There are two things in our culture, I think, that lead us astray. I think we turned everything over-mankind in general, not just our culture-to the high priests and the traders. Everything was turned over to those who wanted to control us through mysterious beliefs. And we had an impulse to connect to the universe. They knew that. The clergy, in general, were very, very devious and clever. They knew people had a need to connect to the “One” of some sort. They know there’s this longing to rejoin nature, because we now feel outside of nature. We objectify. We say, man against nature. Well, that’s absurd because man is obviously a part of nature. 

So when we distinguish ourselves, we set up this battle. And they knew we have underneath that a longing to correct that, to reunite. So they twisted and distorted that into these narrow, superstitious belief systems, where you have this invisible man in the sky who’s judging you, going to put you in fiery place. They manipulated people-some of whom were simply weaker, and some of whom were just easy to manipulate. The traders, the business people, the commercial, the merchant class, they turned everything into acquisition and ownership-and, to oversimplify, “having the latest thing”.

People have material needs, but you don’t need a deodorant for every different day of the week. You don’t need four hundred varieties of mustard. There are are over four hundred different varieties of mustard that some place in Menlo Park, I believe, has at some supermarket there. I counted 151 different choices in the cat food section alone, forgetting dogs. At the car wash I counted over 120 separate ways of changing the smell in your car, whether it was beads, or a little sashay thing, or oils, or sprays, or charms that you hang from the mirror. 120 of them, if you counted all the scents, and all these delivery systems. This is what I call too many choices. There are too many choices in America. 

These are the trivial things that we’re given. We’re given many choices to distract us from the fact that our real choices have been diminished in number. Two political parties. Maybe three or four large banks now. Credit card companies, just a couple, a handful. Newspapers, reduced. Ownership of media, reduced, down to five or six big companies now. Big stock brokerage firms, reduced in number. All of these important things we have less choice. Then we’re distracted with these frivolous choices. 21 flavors of ice cream. 35 flavors of popcorn. You see specialty shops with 35 flavors of popcorn, like chocolate-walnut popcorn. These are absurd distractions from what we are doing to ourselves, because we engage in this. It’s not really all imposed. So that’s my feeling.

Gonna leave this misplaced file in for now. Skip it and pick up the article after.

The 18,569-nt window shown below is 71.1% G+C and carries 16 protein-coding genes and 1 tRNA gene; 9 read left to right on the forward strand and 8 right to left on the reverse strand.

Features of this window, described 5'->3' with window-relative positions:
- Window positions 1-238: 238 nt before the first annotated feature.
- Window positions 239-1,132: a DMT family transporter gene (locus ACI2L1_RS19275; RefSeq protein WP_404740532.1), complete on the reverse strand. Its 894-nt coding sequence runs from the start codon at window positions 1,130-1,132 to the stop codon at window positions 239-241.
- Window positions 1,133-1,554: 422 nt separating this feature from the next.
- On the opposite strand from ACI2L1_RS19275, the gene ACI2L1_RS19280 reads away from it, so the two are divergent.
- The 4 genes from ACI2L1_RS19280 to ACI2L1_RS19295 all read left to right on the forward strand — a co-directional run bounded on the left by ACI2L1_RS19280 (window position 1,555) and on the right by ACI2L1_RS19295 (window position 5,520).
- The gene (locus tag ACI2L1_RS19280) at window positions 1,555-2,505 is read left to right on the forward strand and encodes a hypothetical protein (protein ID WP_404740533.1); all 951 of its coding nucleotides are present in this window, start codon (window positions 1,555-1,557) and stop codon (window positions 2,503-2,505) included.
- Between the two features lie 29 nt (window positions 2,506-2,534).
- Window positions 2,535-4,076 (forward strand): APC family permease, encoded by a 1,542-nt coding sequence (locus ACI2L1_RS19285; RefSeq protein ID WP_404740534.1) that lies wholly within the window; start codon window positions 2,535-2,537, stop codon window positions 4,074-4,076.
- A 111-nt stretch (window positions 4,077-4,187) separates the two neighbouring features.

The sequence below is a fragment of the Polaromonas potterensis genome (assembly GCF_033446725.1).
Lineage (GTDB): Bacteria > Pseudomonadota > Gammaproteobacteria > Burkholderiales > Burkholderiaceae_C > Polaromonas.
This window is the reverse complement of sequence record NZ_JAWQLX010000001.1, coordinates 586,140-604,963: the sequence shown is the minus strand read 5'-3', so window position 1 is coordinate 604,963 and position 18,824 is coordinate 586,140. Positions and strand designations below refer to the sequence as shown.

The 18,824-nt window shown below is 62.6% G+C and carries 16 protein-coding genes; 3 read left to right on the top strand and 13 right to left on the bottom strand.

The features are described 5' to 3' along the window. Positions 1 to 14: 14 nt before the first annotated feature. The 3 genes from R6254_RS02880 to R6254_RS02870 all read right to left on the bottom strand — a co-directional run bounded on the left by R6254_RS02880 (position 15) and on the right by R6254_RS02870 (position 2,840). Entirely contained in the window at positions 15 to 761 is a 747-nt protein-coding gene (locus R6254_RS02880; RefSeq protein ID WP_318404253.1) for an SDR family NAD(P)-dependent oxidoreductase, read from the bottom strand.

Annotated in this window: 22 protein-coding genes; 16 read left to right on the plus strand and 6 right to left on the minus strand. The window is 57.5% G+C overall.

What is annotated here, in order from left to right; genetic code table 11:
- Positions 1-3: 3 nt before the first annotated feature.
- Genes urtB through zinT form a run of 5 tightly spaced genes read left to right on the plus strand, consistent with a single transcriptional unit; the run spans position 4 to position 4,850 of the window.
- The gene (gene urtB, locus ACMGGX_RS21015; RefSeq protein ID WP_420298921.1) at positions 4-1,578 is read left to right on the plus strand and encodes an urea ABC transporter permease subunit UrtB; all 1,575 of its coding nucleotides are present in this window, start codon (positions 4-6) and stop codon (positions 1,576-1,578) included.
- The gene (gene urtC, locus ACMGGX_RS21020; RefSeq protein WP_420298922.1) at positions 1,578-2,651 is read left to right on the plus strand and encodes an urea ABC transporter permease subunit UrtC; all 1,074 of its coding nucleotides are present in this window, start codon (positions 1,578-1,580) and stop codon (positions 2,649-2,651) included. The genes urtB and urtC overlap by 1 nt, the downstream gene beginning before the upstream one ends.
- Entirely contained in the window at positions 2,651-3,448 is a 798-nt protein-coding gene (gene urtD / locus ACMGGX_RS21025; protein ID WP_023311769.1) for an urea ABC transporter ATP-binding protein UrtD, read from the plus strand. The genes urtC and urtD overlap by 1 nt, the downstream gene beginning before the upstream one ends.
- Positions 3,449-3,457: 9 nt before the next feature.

David: Why do you think it’s important to question authority? 

George: I think it’s not only necessary to question authority, I say destroy authority-or at least attempt to. I think questioning is not enough, because first of all you have to get the right person to question it, and you have to question it in the proper setting. You have to be in a forum where questioning it will have some effect. Just sitting around saying this or that to yourself doesn’t seem to help. You have to act on those feelings. You have to live your life in an antiauthoritarian way, in a way that defies authority. I’m a rule-breaker. I’m a law breaker. I don’t respect any laws or rules unless there’s something that can get me in trouble. Self-interested, enlightened self-interest. 

I jaywalk, because I can do that skillfully, and I’m not disturbing anyone else’s pattern of life. If I think that jaywalking is going to make someone slow down or stop for me, then I don’t do it. I don’t want people doing that to me, and I don’t need help crossing the street. So, to me, authority is something that a freer spirit, a more independent mind, and a person who can handle the world, doesn’t need guidance from. I think it’s important to put your own situation in mind when you deal with authority. How does it effect me? How do I benefit or lose? Without hurting others, without imposing any inconvenience or hardship on another, can I get around this somehow? That’s just simple selfishness that I think has a good quality to it.

David: Why do you think people create taboos, and why do you think it’s important to break taboos-and find humor in many of the things that a lot of people wouldn’t dare joke about? 

George: I’m not well-read enough, but I’ve heard passing references to the effect that there are taboos in all societies, and in primitive societies. It sounds like it’s related to the superstitious impulse behind certain religious things-like there’s a need to have things that are out of reach, beyond, or, in this case, unmentionable. I think it’s important to break taboos for the same reason it’s important to break laws and rules-because either you’re a slave to them, or you’re taking matters into your hands.